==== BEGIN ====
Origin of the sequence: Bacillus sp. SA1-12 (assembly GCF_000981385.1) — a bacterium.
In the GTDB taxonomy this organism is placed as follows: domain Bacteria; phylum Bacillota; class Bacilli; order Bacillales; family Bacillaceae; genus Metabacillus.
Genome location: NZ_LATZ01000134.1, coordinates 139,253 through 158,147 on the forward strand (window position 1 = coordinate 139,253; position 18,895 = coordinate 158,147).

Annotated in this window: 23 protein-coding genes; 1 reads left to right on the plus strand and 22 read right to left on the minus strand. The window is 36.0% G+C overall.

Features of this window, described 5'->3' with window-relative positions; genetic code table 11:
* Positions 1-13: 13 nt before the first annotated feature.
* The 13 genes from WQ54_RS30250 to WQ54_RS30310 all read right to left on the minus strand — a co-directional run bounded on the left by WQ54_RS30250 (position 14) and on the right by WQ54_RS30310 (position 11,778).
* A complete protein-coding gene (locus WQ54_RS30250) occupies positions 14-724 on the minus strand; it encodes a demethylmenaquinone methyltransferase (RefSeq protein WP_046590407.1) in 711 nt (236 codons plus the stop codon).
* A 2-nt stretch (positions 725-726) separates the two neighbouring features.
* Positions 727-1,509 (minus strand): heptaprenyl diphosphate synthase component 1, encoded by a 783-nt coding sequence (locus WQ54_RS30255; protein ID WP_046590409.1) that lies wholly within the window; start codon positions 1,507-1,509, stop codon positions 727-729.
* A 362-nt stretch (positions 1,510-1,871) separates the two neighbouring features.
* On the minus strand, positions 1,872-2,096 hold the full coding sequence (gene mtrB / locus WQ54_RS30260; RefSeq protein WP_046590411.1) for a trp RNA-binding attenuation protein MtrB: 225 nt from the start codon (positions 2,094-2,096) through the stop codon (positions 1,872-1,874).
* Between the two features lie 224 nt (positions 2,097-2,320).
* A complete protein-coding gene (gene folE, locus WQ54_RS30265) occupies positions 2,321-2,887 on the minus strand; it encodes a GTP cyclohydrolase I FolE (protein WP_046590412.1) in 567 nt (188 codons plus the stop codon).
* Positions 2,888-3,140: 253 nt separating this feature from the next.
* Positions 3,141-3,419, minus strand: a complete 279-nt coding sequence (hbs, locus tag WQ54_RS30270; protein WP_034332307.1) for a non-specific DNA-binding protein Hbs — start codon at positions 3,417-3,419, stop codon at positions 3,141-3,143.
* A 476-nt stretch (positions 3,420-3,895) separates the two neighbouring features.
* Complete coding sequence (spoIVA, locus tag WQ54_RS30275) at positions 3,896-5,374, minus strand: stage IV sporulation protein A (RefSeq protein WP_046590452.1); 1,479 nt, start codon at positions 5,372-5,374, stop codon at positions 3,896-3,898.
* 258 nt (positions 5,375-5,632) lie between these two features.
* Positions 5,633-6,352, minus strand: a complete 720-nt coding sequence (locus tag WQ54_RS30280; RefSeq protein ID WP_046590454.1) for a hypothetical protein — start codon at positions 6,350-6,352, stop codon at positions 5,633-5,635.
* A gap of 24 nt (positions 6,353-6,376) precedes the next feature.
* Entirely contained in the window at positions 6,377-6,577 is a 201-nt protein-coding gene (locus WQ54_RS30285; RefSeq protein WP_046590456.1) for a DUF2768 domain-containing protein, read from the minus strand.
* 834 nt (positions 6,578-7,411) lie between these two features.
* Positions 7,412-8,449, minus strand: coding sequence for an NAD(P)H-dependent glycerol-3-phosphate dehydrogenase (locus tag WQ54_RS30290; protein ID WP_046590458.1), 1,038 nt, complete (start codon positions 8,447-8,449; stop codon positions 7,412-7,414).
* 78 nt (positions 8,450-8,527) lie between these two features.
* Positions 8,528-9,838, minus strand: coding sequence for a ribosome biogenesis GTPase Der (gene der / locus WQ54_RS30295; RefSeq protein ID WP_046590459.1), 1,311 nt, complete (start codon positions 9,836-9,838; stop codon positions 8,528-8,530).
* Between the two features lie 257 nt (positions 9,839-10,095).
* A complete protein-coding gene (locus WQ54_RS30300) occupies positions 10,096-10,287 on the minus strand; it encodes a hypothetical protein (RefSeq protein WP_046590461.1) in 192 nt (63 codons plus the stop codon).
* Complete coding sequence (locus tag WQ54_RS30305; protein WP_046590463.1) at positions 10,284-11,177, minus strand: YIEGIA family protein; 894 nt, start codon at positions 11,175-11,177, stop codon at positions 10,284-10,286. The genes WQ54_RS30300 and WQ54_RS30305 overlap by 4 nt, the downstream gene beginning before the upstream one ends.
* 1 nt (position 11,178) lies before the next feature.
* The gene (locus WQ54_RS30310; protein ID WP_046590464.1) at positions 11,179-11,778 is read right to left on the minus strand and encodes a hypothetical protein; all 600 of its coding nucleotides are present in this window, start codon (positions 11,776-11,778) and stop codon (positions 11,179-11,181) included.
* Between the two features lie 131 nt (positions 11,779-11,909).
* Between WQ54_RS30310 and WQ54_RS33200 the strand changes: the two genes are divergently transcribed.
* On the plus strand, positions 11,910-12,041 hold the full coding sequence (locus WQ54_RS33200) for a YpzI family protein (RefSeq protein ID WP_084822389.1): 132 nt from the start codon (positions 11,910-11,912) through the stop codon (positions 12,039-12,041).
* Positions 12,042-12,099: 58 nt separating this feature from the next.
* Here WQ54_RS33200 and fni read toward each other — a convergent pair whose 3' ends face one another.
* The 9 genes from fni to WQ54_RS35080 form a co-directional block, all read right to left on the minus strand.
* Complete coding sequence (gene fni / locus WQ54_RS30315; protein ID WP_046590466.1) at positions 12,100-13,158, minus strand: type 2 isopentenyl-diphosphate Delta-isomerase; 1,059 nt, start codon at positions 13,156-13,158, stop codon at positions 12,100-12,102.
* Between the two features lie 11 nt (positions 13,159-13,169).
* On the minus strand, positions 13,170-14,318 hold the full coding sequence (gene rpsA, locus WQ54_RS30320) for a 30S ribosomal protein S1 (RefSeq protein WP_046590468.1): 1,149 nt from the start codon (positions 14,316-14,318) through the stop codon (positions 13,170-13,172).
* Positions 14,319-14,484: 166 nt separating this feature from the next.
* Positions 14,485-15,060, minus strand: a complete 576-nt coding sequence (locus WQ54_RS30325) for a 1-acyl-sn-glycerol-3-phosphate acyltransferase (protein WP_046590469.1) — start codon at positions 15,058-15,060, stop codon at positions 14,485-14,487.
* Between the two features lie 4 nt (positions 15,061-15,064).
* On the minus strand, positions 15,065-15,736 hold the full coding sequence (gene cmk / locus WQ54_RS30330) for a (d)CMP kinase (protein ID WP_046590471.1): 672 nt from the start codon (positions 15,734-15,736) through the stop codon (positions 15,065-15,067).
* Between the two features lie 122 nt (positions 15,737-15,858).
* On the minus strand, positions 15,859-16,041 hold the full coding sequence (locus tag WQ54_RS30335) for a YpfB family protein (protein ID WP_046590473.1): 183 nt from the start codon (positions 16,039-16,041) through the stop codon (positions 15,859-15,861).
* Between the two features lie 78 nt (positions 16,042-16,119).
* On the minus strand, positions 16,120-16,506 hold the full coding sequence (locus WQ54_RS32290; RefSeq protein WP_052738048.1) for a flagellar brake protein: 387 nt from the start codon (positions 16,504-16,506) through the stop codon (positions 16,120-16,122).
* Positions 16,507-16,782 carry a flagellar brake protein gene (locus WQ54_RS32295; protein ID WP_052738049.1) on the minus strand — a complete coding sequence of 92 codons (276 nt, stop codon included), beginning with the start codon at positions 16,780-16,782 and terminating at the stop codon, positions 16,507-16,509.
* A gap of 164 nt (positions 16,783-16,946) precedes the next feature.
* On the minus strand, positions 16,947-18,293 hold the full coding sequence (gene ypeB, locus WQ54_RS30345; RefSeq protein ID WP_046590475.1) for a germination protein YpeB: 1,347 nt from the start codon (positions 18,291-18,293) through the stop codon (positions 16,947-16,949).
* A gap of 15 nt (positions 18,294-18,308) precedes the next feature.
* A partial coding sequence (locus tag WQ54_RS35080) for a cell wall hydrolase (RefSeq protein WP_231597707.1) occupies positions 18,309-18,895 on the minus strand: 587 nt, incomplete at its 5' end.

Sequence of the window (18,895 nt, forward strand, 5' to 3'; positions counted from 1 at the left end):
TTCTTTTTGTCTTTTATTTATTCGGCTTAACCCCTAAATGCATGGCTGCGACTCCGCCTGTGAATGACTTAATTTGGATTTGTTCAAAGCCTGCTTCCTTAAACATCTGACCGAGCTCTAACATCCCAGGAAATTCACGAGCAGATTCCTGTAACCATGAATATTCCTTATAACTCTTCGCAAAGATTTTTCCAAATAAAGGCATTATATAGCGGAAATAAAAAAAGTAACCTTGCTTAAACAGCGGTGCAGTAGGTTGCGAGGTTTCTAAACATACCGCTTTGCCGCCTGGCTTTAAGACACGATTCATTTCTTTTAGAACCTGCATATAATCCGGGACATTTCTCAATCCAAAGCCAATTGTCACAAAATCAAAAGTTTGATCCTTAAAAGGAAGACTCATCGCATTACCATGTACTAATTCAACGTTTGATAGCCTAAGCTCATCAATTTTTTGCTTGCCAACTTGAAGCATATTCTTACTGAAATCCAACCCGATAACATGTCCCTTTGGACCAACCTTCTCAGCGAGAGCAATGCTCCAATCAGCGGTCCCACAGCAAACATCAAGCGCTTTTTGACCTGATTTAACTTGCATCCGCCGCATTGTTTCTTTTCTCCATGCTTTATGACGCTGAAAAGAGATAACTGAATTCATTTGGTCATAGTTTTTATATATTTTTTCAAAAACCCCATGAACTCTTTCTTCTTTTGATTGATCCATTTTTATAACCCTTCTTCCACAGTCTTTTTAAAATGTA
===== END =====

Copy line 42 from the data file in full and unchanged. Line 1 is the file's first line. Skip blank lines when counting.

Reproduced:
* Positions 14,485-15,060, minus strand: a complete 576-nt coding sequence (locus WQ54_RS30325) for a 1-acyl-sn-glycerol-3-phosphate acyltransferase (protein WP_046590469.1) — start codon at positions 15,058-15,060, stop codon at positions 14,485-14,487.